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I check my brass for signs of cracking, as long as I don't see the start of a crack I continue to reuse them and depending on the loads, the brand of brass, and the amount of cartridge headspace, I can get as little as 5 loads and sometimes as many as a dozen. From my very first loading I start culling out brass that looks suspect and the more times I reload the brass the higher the percentage of rejected cases. Usually by the 5th loading I'm culling a pretty high percentage of cases, probably at least 30 - 40 percent.
 

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brass life

.30-06 or .308 in a gas gun (M1/M1A) 6 loads on virgin brass 5 on once fired then discard. Bolt guns do not stretch the brass as much so 8 to 10 loads.
I accidentially loaded 50 rounds 1 time more and had 14 cases crack on the body and 4 head separations. I was very fortunate the separations were during single loading not sustained fire.

Had to clear a jam for a shooter during a match once where a case separated during rapid fire and the live round jammed into the remainder of the separated case that stayed in the chamber. Not an easy thing to do...
 

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With 1x fired Lake City brass, I see signs of case head seperation after 3x additional firings.

With Norma commercial brass, I've gove 7x in an M1A with no signs of seperation. Norma .308 brass can be over 2 times the cost of LC brass, so it all evens out.
 

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Discussion Starter · #6 ·
Thanks guys! I figure I would go 5 in my M1a and M1 garand. I separate my bolt gun brass since I only neck size. I rather can it than push the envelope and maybe have an issue.

KurtC I just bought some nosler brass. Around A buck each. Going to use them in the bolt gun
 

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I like the idea of a small notch on the rim, I sometimes get confused when I'm sorting brass; I try to take the same "grade" ammo (once fired, twice fired, etc) when I go to the range, but this simplifies things.

Related question, don't want to hijack the thread, but wasn't worth starting another one:

What company makes the brass headstamped with "Nugent"? (I know who TN is, but who makes his brass?) A friend of mine, who doesn't reload, gave me 60 once-fired cases that he fired at the range our last outing. He was shooting it in a Ruger Gunsite .308, and the brass looks pretty nice. Is it worth getting a couple of reloads from for the M1A, or should I relegate it to my bolt gun?
 

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All my brass is GI. I size the brass slightly long...just so the bolt will close with no resistance. My dies, like most, work the necks hard. I size and load in segregated batches of 100 rounds. One neck crack and the whole batch of 100 gets tossed. I have 1000s of pieces (of new brass) from years gone by, so I don't anneal or try in any way to save the brass.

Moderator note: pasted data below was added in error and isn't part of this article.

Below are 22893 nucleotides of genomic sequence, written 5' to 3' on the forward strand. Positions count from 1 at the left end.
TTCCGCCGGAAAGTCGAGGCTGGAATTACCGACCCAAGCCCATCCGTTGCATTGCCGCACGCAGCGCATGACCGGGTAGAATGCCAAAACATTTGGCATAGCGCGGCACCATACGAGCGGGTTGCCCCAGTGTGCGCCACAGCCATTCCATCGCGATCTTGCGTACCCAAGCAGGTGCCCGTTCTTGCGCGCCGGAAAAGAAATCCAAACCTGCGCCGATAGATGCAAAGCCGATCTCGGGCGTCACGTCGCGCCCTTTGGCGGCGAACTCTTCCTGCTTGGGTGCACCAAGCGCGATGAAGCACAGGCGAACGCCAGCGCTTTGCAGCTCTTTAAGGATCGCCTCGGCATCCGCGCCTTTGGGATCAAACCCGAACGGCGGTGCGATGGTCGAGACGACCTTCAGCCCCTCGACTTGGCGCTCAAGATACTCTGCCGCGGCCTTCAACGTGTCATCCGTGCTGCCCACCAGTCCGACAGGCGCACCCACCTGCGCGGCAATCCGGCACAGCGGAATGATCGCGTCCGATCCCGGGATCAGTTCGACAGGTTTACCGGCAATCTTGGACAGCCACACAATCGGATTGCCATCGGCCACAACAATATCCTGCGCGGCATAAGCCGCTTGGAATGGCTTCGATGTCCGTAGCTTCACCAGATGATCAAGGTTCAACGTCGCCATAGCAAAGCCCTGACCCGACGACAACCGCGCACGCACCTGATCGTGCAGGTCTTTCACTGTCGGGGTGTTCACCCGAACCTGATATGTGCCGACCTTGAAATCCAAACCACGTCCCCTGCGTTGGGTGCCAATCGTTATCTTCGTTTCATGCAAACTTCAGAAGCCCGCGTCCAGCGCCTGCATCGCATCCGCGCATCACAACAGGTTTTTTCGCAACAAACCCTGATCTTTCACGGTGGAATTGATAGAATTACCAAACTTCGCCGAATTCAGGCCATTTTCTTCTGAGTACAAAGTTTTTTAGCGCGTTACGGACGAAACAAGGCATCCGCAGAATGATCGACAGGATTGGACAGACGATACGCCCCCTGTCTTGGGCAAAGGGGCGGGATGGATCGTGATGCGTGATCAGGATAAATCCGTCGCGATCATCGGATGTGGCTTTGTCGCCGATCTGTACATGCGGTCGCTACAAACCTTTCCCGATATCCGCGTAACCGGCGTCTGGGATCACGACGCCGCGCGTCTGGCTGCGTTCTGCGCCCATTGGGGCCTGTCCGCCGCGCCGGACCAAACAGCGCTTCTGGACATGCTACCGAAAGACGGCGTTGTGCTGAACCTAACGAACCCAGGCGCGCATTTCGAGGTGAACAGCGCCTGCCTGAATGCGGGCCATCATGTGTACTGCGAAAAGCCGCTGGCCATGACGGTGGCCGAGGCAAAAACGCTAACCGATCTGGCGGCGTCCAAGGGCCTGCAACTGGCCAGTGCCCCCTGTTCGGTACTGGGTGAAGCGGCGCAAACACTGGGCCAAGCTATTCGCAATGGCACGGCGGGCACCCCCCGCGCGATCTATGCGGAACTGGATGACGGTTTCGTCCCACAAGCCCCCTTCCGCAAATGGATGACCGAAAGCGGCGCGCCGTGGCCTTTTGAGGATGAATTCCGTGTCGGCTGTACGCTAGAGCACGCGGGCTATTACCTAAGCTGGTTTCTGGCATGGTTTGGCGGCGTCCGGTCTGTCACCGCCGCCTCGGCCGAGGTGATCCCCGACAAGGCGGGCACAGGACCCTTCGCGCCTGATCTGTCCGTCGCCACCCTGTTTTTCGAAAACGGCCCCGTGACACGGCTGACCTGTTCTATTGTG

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I don't count reloads so I can't say how many reloads I have on some cases.

I've never had a case head separation.

I've had cracked necks (on firing and when resizing and I save them if possible - .223 goes to .300 black out and 30-06 goes to .308.)

I never load maximum loads. I load accurate loads (accurate loads that feed/function).

With my M1A I used to set the die up to barely resize (left a small dark ring of powder residue/resizing oil where the neck met the shoulder. My "match barreled" M1A chambered these just fine. Now that I have multiple M1 Garands and AR15's I set the die up to touch the shell holder and that may/may not cause issues as some point (working the brass more than necessary for some rifles).

Just my experiences.
 

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Call me crazy but I anneal every third firing. It returns the brass back to like new softness. resizing is much more precise for both headspace and neck tension. I use the Redding body die followed by the Forster neck/shoulder bushing die. Case headspace -.001 from chamber headspace. Forster die is precise enough to do that but the metal must be in the proper condition. I also turn necks and ream flashholes(its my time i'll use it how I like).I am using recent LC brass. 10 shots in an inch have been seen. 10 firings seem OK. Twice fired and annealed is best of all!
 

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If your dies are set properly and your loads arent thru the roof there is no reason you shouldnt get 10 plus reloads out of your brass. I just thru out my 3006 garand brass with 12 reloads on it. After i get 2 or 3 neck splits i scrap the whole lot. I did only get 7 reloads out of my sbs 762 brass till the primer pockets got loose tho.
 

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I had a problem one time shooting my enfied one time...seemed like every case was broke to wear it looked like a 45acp coming out with the bolt. This was factory sellar &ballet. I just figured the chamber is just too worn.
 

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If your dies are set properly and your loads arent thru the roof there is no reason you shouldnt get 10 plus reloads out of your brass. I just thru out my 3006 garand brass with 12 reloads on it. After i get 2 or 3 neck splits i scrap the whole lot. I did only get 7 reloads out of my sbs 762 brass till the primer pockets got loose tho.
Is this the same ratio for GI brass?
 

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Sbs is military brass. Santa barbara systems. Its known for loose primer pockets. I get a few more loads on lc 762. And about the same in 06 with hxp and lc. After a dozen plus reloads i dont have any hard feelings about putting it in the scrap bucket
 
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